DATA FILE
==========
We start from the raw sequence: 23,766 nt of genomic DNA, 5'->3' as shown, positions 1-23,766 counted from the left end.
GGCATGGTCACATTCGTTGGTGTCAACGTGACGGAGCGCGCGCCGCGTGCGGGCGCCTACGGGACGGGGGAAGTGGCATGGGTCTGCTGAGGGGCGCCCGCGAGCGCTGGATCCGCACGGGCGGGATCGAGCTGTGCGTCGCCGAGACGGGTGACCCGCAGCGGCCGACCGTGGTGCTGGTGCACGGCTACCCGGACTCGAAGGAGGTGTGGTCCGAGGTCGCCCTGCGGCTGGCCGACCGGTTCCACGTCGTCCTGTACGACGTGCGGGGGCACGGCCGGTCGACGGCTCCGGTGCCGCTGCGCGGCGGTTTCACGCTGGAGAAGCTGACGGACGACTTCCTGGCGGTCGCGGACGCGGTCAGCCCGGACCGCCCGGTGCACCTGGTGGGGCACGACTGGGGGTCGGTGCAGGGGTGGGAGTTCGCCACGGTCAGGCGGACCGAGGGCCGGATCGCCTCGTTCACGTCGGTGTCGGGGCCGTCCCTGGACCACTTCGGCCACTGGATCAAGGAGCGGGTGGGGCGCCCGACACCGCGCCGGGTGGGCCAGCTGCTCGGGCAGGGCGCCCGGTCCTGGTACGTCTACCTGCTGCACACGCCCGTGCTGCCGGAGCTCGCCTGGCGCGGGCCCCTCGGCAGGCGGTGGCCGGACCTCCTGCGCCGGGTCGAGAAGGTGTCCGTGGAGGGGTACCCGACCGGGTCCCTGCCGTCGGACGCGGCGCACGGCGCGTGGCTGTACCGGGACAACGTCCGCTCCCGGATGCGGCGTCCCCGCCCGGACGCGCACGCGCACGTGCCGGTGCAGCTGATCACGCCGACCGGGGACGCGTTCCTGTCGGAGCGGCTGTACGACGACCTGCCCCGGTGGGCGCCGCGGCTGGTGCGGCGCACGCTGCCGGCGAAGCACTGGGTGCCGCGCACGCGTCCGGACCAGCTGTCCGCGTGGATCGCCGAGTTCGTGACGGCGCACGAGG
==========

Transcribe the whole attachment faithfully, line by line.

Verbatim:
We start from the raw sequence: 23,766 nt of genomic DNA, 5'->3' as shown, positions 1-23,766 counted from the left end.
GGCATGGTCACATTCGTTGGTGTCAACGTGACGGAGCGCGCGCCGCGTGCGGGCGCCTACGGGACGGGGGAAGTGGCATGGGTCTGCTGAGGGGCGCCCGCGAGCGCTGGATCCGCACGGGCGGGATCGAGCTGTGCGTCGCCGAGACGGGTGACCCGCAGCGGCCGACCGTGGTGCTGGTGCACGGCTACCCGGACTCGAAGGAGGTGTGGTCCGAGGTCGCCCTGCGGCTGGCCGACCGGTTCCACGTCGTCCTGTACGACGTGCGGGGGCACGGCCGGTCGACGGCTCCGGTGCCGCTGCGCGGCGGTTTCACGCTGGAGAAGCTGACGGACGACTTCCTGGCGGTCGCGGACGCGGTCAGCCCGGACCGCCCGGTGCACCTGGTGGGGCACGACTGGGGGTCGGTGCAGGGGTGGGAGTTCGCCACGGTCAGGCGGACCGAGGGCCGGATCGCCTCGTTCACGTCGGTGTCGGGGCCGTCCCTGGACCACTTCGGCCACTGGATCAAGGAGCGGGTGGGGCGCCCGACACCGCGCCGGGTGGGCCAGCTGCTCGGGCAGGGCGCCCGGTCCTGGTACGTCTACCTGCTGCACACGCCCGTGCTGCCGGAGCTCGCCTGGCGCGGGCCCCTCGGCAGGCGGTGGCCGGACCTCCTGCGCCGGGTCGAGAAGGTGTCCGTGGAGGGGTACCCGACCGGGTCCCTGCCGTCGGACGCGGCGCACGGCGCGTGGCTGTACCGGGACAACGTCCGCTCCCGGATGCGGCGTCCCCGCCCGGACGCGCACGCGCACGTGCCGGTGCAGCTGATCACGCCGACCGGGGACGCGTTCCTGTCGGAGCGGCTGTACGACGACCTGCCCCGGTGGGCGCCGCGGCTGGTGCGGCGCACGCTGCCGGCGAAGCACTGGGTGCCGCGCACGCGTCCGGACCAGCTGTCCGCGTGGATCGCCGAGTTCGTGACGGCGCACGAGG